Davis personally delivered an account of Dillon’s actions to his grieving family. He also expressed his appreciation for the young sergeant who would be posthumously awarded the Silver Star for his actions that day.

“Sgt. Young Dillon did not have to replace his inoperative radio. No one asked him to,” Davis wrote. “He did not have to return to the front. No one would have ever known the difference had he stayed in the rear. But his loyalty and determination to do the right thing, to complete his mission, to stand at his post, compelled him to take action despite the obvious risks. He was where he wanted to be, doing what he wanted to do, and it cost him and us his life.”

Dillon’s father echoed those sentiments to the Rocky Mountain News.

“My son — all Soldiers — they know what the risks and dangers are,” Larry Dillon said. “They know they’re risking their lives. … Even though there’s anger and sadness because they died in a conflict like this, they’re not dying in a useless cause, not dying in vain.”

Dillon is buried at Fort Logan National Cemetery in Denver, Colorado. He was born Nov. 28, 1963, in Seoul, South Korea. His military home of record was Aurora, Colorado.

This Month in NCO History: Jan. 30, 1944 — Riding a tank to victory at Bougainville


When Staff Sgt. Jesse Ray Drowley arrived alone at an American camp on the Solomon Islands with a gaping wound in his chest, a missing eye and a shredded uniform, a junior officer threatened to court-martial him for abandoning his defense post. Instead, Drowley was put on the path to history.

On Jan. 30, 1944, Drowley was a rifle squad leader with B Company, 132nd Infantry Regiment, Americal Division, when he displayed the bravery that would earn him the Medal of Honor.

The Americal Division arrived on Bougainville on Dec. 25, 1943, as part of the Solomon Islands and New Guinea campaigns. The division was unique in World War II as it carried a name and not a numerical designation. It got its name from “American, New Caledonia,” the South Pacific island on which the unit was provisionally formed for defense in May 1942. Though officially known later as the 23rd Infantry Division, the Americal name remained.

A month after the unit’s arrival, Drowley was assigned a defensive role with his company as a neighboring company launched an attack against Japanese defensive positions. The staff sergeant witnessed three wounded Soldiers from the neighboring unit collapse. Intense enemy fire prevented their rescue. That’s when Drowley made a fateful decision.

According to his Medal of Honor citation, Drowley “fearlessly rushed forward to carry the wounded” one-by-one to cover. After moving two of the men to safety amid a hail of gunfire, Drowley discovered an enemy pillbox that American assault tanks had missed. The enemy fighters within were “inflicting heavy casualties upon the attacking force and … a chief obstacle to the success of the advance.”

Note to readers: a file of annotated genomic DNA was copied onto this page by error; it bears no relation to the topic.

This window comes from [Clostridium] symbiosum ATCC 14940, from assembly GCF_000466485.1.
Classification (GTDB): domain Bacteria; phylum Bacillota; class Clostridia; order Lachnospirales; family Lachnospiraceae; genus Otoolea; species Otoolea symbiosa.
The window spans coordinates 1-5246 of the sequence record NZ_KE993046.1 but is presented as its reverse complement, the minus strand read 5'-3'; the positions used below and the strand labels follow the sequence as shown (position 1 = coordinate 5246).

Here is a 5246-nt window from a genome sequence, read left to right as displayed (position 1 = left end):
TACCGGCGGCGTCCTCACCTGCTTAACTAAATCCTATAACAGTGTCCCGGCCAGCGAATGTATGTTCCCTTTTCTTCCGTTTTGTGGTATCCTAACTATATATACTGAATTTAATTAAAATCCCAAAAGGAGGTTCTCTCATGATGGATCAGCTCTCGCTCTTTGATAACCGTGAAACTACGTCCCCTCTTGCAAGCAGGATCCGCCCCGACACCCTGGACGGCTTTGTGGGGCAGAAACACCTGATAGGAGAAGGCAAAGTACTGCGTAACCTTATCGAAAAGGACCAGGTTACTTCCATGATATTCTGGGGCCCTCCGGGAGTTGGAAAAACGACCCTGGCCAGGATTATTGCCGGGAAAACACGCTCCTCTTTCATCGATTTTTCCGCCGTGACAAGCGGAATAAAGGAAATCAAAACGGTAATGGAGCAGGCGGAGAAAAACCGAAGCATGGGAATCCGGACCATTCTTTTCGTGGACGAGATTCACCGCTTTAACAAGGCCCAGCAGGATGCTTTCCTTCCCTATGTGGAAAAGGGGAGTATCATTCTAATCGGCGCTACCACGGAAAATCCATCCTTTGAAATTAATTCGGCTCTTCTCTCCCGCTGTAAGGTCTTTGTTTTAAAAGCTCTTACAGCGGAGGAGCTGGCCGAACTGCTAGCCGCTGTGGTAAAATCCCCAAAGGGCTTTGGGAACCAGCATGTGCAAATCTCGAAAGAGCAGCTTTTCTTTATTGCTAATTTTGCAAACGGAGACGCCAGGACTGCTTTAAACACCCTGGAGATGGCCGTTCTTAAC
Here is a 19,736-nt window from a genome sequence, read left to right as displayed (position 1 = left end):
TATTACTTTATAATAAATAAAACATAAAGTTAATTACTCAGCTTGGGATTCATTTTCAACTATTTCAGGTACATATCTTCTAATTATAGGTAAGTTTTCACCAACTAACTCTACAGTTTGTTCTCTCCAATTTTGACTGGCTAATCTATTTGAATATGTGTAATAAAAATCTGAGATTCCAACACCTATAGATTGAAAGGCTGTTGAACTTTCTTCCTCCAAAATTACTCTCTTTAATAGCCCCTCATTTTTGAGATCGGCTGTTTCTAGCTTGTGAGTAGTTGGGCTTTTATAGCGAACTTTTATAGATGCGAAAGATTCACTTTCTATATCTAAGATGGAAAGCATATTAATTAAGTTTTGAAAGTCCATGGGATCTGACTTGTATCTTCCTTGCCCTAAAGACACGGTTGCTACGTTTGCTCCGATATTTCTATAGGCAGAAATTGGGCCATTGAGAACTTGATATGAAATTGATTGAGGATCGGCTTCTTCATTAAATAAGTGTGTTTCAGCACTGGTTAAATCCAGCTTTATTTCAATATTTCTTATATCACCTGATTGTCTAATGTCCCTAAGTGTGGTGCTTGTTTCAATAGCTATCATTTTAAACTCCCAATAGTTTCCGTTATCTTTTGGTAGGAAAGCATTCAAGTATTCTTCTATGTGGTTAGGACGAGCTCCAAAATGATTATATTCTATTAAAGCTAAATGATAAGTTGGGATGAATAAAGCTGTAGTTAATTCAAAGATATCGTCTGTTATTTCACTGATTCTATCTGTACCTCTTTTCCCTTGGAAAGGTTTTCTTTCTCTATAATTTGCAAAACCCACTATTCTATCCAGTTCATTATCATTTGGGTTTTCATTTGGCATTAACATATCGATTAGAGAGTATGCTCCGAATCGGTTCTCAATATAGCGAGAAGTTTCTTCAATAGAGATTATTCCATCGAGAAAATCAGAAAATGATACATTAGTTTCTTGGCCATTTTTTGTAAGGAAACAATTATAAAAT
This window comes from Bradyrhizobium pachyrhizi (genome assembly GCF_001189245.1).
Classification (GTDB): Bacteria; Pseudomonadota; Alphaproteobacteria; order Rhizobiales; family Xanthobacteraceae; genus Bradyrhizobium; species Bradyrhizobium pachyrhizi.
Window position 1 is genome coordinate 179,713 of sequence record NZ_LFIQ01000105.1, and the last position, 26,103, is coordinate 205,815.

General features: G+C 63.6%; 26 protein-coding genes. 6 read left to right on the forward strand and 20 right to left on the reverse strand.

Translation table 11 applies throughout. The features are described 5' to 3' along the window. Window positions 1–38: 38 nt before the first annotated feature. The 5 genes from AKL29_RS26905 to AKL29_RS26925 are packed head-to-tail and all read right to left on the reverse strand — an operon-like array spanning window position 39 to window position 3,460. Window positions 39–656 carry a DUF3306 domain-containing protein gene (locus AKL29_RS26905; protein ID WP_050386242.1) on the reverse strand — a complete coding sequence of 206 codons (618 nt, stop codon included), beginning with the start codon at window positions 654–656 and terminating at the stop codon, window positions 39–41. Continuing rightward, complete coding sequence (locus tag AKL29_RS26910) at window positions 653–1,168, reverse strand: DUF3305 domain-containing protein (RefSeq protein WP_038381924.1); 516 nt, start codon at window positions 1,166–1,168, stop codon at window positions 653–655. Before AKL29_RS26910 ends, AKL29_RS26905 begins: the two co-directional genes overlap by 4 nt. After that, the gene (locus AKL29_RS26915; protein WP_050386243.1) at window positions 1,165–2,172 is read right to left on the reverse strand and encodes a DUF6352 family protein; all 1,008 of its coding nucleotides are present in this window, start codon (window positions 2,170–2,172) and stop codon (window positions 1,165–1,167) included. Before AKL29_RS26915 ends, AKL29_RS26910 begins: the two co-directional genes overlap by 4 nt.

The dire situation didn’t deter him. Drowley directed another Soldier to complete the rescue of the third wounded Soldier. Meanwhile, he darted out across open terrain to one of the American tanks. Drowley climbed the turret and signaled the crew. He exchanged his weapon for a submachine gun and rode the deck of the tank while firing toward the pillbox with tracer fire. As the tank ambled closer to the enemy position, Drowley received a severe wound to the chest. He refused to leave his position for medical treatment, instead continuing to direct the tank’s driver to the pillbox. He was shot again, losing his left eye and was knocked to the ground.

But Drowley remained undaunted. Despite his injuries, he continued to walk alongside the tank until it was able to open fire on the enemy pillbox and destroy it. In the process, American forces discovered another pillbox behind the first and destroyed it as well. With his mission finally completed, Drowley returned to camp for medical treatment. When he reached the safety of the American outpost, his platoon leader admonished him for leaving his post. But the reason he left was quickly learned, and he was eventually recommended for the nation’s highest military honor.

Drowley was awarded the Medal of Honor on Sept. 6, 1944. After receiving the accolade, he was offered a commission and a chance to speak at war rallies, but Drowley declined and eventually left the service. He lived a quiet life for the rest of his years. In 1991, he told The Spokesman Review of Spokane, Washington, that he shied away from the title of hero.

“People say, ‘What did you do to get the Medal of Honor?’ You were only doing your job,” Drowley said. “You’re fearless, all right. You’re so damned scared you’re past fearless. But you’re going to get killed if you don’t do anything.”

Along with the Medal of Honor, Drowley was also awarded the Purple Heart with Oak Leaf Clusters and two Bronze Stars. He was the first Americal Soldier to be awarded the medal and the division’s lone recipient for action in World War II. While recovering from his wounds at a hospital in Spokane, he met his future wife, Kathleen McAvoy. He returned to Washington after the war from his native St. Charles, Michigan. He operated a service station before working as a civilian employee at Fairchild Air Force Base. He retired in 1980.